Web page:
German banking giant Deutsche Bank's US operations failed the Fed's second round of stress tests, the qualitative test. Of the big banks tested, 32 out of the 35 passed the test.
The US Federal Reserve said on Thursday that Deutsche Bank US operations had failed the central bank's annual stress test due to "widespread and critical deficiencies" in its risk management.
The Fed's yearly stress tests are meant to determine if big banks are strong enough to sustain a major economic downturn. Thursday's qualitative test looked at capital planning, including share buybacks and dividend payments.
While the bank passed an earlier set of tests, it's not the first time that the German banking giant has been unable to pass a US annual stress test, having failed similar tests in 2015 and 2016.
Deutsche's negative result came after the Federal Reserve carried out its second round of annual stress tests, where it found that 32 out of the 35 major banks in the US had passed the test. As a result, the banking authority gave the approval for these financial institutions to raise dividends and buy back shares.The US regulator gave conditional approval to Goldman Sachs and Morgan Stanley whose capital levels were adversely affected during the test by changes to the US tax code.
Randal Quarles, the Fed's newly appointed vice chairman for banking supervision, said in a statement that Thursday's results "demonstrate that the largest banks have strong capital levels, and after making their approved capital distributions, would retain their ability to lend even in a severe recession."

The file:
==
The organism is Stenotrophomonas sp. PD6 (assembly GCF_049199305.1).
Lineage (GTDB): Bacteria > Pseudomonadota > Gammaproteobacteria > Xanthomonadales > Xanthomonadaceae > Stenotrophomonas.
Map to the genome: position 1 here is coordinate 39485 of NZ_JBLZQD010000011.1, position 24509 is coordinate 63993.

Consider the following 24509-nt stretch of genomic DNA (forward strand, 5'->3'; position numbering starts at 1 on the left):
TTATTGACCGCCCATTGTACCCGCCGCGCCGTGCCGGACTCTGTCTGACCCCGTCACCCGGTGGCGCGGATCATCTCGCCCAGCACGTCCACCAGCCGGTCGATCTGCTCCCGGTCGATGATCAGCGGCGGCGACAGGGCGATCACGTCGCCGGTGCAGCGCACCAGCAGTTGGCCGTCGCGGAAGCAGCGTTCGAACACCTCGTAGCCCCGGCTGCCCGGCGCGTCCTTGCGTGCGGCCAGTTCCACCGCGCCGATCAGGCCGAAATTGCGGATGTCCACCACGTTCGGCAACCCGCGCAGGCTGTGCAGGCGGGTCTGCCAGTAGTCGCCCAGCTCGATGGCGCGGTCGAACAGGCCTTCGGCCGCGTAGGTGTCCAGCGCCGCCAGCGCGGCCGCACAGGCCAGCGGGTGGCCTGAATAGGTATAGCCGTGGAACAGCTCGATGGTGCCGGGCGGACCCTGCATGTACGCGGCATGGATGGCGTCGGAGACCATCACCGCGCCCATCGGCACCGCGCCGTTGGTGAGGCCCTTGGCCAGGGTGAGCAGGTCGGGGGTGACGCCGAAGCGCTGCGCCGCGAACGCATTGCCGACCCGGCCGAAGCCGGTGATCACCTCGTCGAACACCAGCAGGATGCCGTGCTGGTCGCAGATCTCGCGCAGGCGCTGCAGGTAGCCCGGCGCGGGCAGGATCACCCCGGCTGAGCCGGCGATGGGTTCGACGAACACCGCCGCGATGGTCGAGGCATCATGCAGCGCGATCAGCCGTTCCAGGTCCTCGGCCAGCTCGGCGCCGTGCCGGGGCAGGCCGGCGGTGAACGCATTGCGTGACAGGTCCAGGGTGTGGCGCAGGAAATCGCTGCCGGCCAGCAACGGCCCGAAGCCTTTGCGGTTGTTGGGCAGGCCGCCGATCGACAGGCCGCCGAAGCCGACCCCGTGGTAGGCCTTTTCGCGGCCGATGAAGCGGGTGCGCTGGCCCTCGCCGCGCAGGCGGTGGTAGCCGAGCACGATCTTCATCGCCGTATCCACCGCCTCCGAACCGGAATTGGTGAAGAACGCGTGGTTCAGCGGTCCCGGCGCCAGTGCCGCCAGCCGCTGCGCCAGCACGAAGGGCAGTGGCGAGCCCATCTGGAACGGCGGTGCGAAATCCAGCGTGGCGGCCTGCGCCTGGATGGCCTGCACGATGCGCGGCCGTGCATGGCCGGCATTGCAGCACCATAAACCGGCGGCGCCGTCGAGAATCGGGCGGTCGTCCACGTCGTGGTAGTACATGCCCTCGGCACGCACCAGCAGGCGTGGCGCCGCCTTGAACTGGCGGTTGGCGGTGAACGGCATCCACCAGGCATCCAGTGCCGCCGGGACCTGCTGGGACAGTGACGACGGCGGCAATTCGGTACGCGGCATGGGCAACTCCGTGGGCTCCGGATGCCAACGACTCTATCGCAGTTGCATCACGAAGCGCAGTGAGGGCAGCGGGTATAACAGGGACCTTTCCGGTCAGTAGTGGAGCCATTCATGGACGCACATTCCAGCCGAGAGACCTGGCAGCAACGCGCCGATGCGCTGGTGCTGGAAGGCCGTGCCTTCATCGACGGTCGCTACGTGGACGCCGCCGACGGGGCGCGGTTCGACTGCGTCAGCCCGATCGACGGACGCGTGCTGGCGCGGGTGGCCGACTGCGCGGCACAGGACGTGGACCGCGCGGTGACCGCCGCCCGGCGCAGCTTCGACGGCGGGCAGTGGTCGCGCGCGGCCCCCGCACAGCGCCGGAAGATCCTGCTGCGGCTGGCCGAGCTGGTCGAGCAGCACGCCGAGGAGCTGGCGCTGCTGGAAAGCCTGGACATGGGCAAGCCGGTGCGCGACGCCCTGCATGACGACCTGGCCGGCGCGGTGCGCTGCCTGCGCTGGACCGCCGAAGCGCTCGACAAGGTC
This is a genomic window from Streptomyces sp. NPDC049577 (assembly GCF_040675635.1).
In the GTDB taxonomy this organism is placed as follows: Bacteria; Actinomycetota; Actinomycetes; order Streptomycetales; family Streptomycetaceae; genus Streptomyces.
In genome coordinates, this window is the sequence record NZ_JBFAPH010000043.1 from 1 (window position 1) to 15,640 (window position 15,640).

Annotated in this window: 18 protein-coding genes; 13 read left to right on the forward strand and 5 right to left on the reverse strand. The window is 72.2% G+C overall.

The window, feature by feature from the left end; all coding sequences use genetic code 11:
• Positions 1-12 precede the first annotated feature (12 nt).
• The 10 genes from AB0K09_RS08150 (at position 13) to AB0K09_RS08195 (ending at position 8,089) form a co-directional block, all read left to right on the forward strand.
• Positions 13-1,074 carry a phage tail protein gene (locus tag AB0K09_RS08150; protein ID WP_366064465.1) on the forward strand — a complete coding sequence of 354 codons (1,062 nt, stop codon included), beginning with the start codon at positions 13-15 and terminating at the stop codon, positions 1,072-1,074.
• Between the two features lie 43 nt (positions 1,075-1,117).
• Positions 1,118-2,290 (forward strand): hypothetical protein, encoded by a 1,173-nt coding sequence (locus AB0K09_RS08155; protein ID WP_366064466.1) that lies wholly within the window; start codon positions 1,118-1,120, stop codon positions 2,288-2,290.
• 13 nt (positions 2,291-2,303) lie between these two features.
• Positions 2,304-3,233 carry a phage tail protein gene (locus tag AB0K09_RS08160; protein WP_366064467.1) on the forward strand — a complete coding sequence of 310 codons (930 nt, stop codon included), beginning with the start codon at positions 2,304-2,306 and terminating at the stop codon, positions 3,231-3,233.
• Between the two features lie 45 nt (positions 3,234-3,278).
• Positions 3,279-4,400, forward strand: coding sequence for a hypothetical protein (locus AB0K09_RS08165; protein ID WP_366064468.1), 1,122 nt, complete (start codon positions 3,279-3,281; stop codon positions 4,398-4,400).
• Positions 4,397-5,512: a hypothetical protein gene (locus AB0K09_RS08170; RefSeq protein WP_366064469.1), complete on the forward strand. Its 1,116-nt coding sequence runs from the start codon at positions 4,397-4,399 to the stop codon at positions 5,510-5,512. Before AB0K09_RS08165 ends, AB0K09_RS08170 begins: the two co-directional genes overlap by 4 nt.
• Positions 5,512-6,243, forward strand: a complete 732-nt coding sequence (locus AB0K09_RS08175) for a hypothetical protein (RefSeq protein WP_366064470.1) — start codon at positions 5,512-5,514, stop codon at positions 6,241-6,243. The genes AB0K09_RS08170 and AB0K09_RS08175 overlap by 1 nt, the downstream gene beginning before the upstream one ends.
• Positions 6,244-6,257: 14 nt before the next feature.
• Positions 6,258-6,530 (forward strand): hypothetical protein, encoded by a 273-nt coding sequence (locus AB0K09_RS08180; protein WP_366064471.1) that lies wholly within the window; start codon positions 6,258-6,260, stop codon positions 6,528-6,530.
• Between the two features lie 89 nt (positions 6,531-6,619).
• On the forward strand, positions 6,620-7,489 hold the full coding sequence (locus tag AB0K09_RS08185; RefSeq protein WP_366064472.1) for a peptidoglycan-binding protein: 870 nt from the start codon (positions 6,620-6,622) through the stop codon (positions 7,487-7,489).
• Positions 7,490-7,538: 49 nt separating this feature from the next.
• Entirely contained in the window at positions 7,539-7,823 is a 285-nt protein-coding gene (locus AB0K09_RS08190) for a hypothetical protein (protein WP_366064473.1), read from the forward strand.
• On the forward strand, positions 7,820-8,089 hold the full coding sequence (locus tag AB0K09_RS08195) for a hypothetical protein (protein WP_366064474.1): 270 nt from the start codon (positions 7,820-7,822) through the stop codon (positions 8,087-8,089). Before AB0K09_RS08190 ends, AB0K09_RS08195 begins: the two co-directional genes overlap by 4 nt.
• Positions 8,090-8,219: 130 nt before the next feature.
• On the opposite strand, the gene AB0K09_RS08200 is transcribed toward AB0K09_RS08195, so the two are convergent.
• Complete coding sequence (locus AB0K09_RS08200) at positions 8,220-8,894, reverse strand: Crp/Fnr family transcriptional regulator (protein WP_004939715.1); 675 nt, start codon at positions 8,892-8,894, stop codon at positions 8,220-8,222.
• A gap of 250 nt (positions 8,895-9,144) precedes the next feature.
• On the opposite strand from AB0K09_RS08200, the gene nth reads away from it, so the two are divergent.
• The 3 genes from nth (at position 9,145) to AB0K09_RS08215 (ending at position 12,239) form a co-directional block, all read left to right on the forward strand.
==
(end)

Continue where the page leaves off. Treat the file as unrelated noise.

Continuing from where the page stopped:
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The notable exception was Deutsche Bank's American operations. The Fed said it "objected to the capital plan of DB USA Corporation because of widespread and critical deficiencies across the firm's capital planning practices."
"Concerns include material weaknesses in the firm's data capabilities and controls supporting its capital planning process, as well as weaknesses in its approaches and assumptions used to forecast revenues and losses under stress," the US central banking authority added in a statement.
Ultimately, the Federal Reserve concluded that if Deutsche Bank was hit by an economic downturn or financial crisis, the bank would be in danger due to poor data capabilities and internal controls, bad forecasts for revenue and losses under stress, and substandard internal audits.
Deutsche Bank, Europe's second-largest lender, received the news in the midst of concerns from shareholders, who had expressed serious doubts about the bank's health. The German banking giant saw its shares hit a two-year low on the German stock exchange on Wednesday.
In response to the results, Deutsche said it was making significant investments to improve its US subsidiary's capital planning capabilities, as well as controls and infrastructure.
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"DBUSA continues to make progress across a range of programs and will continue to build on these efforts and to engage constructively with regulators to meet both internal and regulatory expectations," the bank said in a statement.
Failing the US stress test is not expected to affect the banks' ability to pay dividends to shareholders. But it will require Deutsche to make changes to its US operations, such as substantial investment in technology, operations, risk management and personnel, as well as changes to its governance.
jcg/sms (AFP, AP, Reuters)